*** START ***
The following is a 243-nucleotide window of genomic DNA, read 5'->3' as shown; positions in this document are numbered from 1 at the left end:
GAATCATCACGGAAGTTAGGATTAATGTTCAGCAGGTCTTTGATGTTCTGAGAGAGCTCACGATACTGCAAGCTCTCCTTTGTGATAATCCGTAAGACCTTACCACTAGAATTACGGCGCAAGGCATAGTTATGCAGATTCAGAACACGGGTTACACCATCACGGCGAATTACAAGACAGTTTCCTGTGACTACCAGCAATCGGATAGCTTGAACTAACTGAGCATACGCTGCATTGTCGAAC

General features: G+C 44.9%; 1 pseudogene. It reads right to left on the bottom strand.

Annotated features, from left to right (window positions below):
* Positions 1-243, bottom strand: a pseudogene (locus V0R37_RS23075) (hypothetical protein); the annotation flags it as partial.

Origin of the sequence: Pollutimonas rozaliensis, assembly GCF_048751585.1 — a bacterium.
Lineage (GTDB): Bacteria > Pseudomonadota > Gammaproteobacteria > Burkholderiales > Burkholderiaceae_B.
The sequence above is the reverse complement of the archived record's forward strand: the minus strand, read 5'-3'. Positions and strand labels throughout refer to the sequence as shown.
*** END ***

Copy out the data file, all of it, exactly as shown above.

The following is a 243-nucleotide window of genomic DNA, read 5'->3' as shown; positions in this document are numbered from 1 at the left end:
GAATCATCACGGAAGTTAGGATTAATGTTCAGCAGGTCTTTGATGTTCTGAGAGAGCTCACGATACTGCAAGCTCTCCTTTGTGATAATCCGTAAGACCTTACCACTAGAATTACGGCGCAAGGCATAGTTATGCAGATTCAGAACACGGGTTACACCATCACGGCGAATTACAAGACAGTTTCCTGTGACTACCAGCAATCGGATAGCTTGAACTAACTGAGCATACGCTGCATTGTCGAAC

General features: G+C 44.9%; 1 pseudogene. It reads right to left on the bottom strand.

Annotated features, from left to right (window positions below):
* Positions 1-243, bottom strand: a pseudogene (locus V0R37_RS23075) (hypothetical protein); the annotation flags it as partial.

Origin of the sequence: Pollutimonas rozaliensis, assembly GCF_048751585.1 — a bacterium.
Lineage (GTDB): Bacteria > Pseudomonadota > Gammaproteobacteria > Burkholderiales > Burkholderiaceae_B.
The sequence above is the reverse complement of the archived record's forward strand: the minus strand, read 5'-3'. Positions and strand labels throughout refer to the sequence as shown.